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WHO warns countries could see 'immediate second peak' if restrictions lifted too early
TORONTO -- The World Health Organization (WHO) is warning that countries lifting public health restrictions too early could see an “immediate second peak” in COVID-19 cases, even if new diagnoses are currently declining in their region.
In a virtual press briefing Monday, Dr. Michael Ryan of the WHO said that although cases are on their way down in many countries, the world is still “right in the middle of the first wave, globally.”
The concept of a second wave of cases after the virus has been beaten down once is a major source of concern. But we haven’t suppressed the virus to a degree where a second wave is the next worry, Ryan said.
“When we speak abut a second wave classically, what we often mean is that there’ll be a first wave, the disease […] goes to a very low level, and then it [goes back up] a number of months later,” he said in the press briefing. “And that may be a reality for many countries in a number of months’ time.
“But we need to be also cognizant of the fact that the disease can jump up at any time,” he added. “We cannot make assumptions that just because the disease is on the way down now, that it’s going to keep going down and we’re going to get a number of months to get ready for a second wave.
“We may get a second peak in this wave.”
He said that a second peak in cases within the first wave of a pandemic is something that has happened before in the past, such as with the influenza pandemic of 1918, sometimes called the Spanish Flu.
In order to avoid having cases skyrocket for a second time within the first wave, Ryan said that countries in Europe, North America and Southeast Asia should “continue to put in place the public health and social measures, […] the testing measures and a comprehensive strategy, to ensure that we continue on a downward trajectory.”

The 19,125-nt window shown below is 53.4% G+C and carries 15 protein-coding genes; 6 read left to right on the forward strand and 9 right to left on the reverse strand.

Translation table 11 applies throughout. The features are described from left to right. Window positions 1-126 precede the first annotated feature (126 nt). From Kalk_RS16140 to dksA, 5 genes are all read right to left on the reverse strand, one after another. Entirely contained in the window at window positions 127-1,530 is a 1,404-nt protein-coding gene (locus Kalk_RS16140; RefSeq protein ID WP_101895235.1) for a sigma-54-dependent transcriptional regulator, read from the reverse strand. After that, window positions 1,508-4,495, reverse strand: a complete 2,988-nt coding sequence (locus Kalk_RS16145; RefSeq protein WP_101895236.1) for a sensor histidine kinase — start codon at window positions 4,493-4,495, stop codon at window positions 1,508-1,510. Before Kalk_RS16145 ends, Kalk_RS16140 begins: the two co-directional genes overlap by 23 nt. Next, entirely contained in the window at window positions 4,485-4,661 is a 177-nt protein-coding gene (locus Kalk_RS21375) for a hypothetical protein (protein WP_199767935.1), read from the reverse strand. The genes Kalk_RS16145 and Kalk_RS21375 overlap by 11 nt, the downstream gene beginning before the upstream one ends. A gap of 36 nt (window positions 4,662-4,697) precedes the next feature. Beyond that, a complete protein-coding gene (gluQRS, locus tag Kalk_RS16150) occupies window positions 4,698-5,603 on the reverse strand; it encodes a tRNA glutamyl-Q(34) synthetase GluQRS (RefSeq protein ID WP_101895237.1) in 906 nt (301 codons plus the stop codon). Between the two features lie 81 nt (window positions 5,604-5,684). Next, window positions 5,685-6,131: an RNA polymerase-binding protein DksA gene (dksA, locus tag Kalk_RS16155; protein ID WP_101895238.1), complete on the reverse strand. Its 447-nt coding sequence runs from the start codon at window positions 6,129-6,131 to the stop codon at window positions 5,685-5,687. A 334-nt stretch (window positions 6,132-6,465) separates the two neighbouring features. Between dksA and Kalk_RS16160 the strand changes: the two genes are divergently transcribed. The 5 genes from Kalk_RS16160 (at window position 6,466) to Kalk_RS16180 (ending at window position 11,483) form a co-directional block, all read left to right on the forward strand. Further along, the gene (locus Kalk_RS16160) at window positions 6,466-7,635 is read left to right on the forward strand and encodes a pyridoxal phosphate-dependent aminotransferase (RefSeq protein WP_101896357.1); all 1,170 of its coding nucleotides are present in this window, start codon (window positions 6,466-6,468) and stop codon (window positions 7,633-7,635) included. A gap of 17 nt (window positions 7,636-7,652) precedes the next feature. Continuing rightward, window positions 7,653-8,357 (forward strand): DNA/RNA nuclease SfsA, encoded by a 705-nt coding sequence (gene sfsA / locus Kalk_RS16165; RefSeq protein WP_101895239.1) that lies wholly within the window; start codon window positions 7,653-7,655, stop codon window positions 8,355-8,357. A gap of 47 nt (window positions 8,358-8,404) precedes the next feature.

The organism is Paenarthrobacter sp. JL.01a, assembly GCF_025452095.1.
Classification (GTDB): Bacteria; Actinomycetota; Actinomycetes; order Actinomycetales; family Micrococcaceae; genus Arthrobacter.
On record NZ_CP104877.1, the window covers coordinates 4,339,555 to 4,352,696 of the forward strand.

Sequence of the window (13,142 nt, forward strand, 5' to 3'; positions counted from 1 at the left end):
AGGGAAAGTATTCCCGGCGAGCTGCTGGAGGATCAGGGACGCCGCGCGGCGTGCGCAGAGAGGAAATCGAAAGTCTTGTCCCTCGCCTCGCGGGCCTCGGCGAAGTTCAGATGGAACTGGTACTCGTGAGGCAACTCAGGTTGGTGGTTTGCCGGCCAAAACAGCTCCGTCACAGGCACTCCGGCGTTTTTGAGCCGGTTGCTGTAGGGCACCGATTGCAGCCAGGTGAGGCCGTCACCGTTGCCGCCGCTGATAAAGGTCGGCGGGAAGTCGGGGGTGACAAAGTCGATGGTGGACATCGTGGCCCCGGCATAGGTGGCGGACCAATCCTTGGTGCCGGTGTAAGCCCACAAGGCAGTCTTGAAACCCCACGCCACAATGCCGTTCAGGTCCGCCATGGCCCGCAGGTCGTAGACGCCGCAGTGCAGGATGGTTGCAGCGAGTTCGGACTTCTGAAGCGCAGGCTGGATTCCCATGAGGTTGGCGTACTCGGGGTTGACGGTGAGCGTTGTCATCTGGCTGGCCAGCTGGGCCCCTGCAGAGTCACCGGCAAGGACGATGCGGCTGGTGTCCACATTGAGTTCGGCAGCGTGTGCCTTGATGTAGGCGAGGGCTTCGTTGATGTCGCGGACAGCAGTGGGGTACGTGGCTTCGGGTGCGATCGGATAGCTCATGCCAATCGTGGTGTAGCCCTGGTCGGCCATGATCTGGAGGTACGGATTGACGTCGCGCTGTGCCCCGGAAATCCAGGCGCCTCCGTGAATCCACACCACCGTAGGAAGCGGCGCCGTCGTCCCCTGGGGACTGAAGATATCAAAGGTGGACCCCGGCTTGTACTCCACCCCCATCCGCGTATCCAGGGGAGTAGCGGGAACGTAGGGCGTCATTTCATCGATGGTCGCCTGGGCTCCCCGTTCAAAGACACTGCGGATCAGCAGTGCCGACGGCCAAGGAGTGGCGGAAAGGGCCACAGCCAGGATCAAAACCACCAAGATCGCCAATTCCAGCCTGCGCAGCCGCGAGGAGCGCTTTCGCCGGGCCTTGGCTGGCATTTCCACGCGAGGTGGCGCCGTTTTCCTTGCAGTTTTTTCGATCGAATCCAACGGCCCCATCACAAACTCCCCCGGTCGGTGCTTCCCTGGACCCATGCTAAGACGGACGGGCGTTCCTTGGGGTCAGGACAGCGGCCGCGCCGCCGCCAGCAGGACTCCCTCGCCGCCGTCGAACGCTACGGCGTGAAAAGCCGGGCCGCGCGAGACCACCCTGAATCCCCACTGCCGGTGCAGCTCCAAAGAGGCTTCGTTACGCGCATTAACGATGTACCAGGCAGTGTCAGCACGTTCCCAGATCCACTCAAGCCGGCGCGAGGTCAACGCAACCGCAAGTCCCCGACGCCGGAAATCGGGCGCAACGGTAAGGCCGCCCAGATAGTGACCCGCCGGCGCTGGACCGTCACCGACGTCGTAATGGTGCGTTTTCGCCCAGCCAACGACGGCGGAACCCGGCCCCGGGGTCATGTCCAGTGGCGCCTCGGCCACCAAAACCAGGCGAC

Ryan added that the situation is very different depending on where in the world one is, pointing out that countries such as Spain have managed to “contain and suppress the disease transmission,” while in other regions such as South America, Africa, South Asia, and “many other countries, we’re still very much in a phase where the disease is actually on the way up.”
Many countries have already started to ease their lockdown measures and reopen some workplaces and public areas in a bid to lessen the economic impact of the pandemic. Japan lifted the state of emergency over Tokyo and four other remaining regions on Monday, ending their nation-wide restrictions.
In Canada, some provinces are beginning to reopen in stages after days or weeks of no new cases, or relatively low case numbers, but Ontario and Quebec have come under fire for beginning to reopen retail and workplaces despite daily case numbers still being in the hundreds.
Quebec leads the country in COVID-19 deaths. In Ontario, the case numbers have climbed over the past few days and the number of tests conducted has been far below the province's capacity.
Tedros Adhanom Ghebreyesus, director-general of WHO, said that the lifting of public health measures such as lockdown orders should not come with complacency.
As restrictions on the population are lifted, the base of the health-care response in terms of things such as contact tracing and testing should “be strengthened,” he said.
“We remind all countries who are lifting the serious measures they had to make sure that the public health measure, the comprehensive approach is in place, and the right instruments are actually continuing to be implemented,” he said.”
Dr. Maria Van Kerkhove of WHO also stressed the importance of remaining vigilant.
“Let us be perfectly clear: all countries need to […] remain on high alert here,” she said. “Even countries that have seen a decline in cases must remain ready.
“The virus will take that opportunity to amplify, if it can.”